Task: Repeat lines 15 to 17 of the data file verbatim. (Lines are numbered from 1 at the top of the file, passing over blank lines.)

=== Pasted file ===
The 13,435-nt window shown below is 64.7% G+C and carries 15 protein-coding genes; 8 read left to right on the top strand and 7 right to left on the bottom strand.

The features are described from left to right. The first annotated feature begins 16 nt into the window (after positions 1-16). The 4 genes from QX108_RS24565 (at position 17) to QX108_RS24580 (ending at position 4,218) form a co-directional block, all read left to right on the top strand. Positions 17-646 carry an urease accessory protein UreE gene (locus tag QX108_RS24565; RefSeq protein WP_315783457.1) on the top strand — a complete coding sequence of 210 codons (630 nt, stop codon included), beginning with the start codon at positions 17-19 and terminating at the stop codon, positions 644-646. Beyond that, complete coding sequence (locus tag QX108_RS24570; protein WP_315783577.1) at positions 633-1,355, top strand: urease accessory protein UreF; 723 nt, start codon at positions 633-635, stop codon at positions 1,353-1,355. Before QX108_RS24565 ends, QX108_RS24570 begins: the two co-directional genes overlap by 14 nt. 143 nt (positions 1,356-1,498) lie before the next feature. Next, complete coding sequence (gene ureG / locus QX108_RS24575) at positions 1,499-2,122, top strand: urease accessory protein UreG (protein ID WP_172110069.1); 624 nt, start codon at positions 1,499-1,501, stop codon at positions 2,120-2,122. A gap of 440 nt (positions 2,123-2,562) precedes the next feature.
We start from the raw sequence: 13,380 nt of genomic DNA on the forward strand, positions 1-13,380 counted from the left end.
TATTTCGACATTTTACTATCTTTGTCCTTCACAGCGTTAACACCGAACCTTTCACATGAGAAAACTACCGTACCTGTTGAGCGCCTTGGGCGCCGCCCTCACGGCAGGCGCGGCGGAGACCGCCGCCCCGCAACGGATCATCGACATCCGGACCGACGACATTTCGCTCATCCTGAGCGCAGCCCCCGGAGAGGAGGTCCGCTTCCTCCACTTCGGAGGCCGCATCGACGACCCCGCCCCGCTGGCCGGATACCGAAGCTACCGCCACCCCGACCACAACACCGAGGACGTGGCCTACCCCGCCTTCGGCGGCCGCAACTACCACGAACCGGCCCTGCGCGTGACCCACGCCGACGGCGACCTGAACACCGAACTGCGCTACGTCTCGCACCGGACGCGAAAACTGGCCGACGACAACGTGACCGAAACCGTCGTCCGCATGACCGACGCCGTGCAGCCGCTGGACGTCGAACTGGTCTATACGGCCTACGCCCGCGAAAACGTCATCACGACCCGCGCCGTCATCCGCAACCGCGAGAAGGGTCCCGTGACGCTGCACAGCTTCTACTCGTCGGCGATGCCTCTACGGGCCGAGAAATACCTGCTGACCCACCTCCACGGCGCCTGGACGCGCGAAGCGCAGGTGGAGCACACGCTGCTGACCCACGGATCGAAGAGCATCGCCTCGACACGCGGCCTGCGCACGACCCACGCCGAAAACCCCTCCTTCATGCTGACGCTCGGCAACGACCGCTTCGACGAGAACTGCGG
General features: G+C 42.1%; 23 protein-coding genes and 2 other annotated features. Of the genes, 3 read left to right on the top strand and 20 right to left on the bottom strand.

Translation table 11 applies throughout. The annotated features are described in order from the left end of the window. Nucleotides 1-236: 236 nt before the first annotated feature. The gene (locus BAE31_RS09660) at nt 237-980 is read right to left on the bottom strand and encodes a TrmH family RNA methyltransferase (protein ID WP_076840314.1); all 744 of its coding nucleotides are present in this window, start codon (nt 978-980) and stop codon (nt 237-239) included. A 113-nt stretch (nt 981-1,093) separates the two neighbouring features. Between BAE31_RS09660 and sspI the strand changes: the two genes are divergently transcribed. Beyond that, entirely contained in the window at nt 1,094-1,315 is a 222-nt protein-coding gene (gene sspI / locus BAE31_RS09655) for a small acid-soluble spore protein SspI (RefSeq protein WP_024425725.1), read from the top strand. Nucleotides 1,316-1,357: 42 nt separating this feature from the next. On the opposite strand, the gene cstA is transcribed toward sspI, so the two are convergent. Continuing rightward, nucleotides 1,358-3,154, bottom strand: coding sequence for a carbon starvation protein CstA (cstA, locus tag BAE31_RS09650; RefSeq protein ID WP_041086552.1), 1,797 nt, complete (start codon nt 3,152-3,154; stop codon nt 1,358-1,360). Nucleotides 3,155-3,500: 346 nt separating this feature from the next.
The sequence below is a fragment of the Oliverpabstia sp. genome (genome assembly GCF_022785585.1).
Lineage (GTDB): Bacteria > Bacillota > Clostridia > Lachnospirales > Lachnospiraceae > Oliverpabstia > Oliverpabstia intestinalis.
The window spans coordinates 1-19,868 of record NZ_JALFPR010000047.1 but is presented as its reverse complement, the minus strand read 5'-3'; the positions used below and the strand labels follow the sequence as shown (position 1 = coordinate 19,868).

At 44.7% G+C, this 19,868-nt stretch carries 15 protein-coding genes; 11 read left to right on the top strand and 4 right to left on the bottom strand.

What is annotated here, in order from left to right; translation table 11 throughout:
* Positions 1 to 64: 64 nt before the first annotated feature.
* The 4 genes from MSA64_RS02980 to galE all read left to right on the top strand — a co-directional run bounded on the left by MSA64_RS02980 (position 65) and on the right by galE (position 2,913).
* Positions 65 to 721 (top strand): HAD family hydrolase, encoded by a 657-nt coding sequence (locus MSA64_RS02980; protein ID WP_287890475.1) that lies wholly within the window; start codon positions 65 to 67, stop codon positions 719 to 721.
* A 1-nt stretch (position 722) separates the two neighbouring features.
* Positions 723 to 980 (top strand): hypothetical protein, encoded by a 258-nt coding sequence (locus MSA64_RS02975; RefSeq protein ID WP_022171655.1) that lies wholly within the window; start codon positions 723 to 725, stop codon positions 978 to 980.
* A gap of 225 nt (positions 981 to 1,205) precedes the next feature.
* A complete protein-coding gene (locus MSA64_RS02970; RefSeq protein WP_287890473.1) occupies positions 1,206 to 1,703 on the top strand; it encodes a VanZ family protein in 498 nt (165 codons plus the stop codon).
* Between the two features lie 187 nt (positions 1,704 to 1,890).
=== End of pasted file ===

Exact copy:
* A 1-nt stretch (position 722) separates the two neighbouring features.
* Positions 723 to 980 (top strand): hypothetical protein, encoded by a 258-nt coding sequence (locus MSA64_RS02975; RefSeq protein ID WP_022171655.1) that lies wholly within the window; start codon positions 723 to 725, stop codon positions 978 to 980.
* A gap of 225 nt (positions 981 to 1,205) precedes the next feature.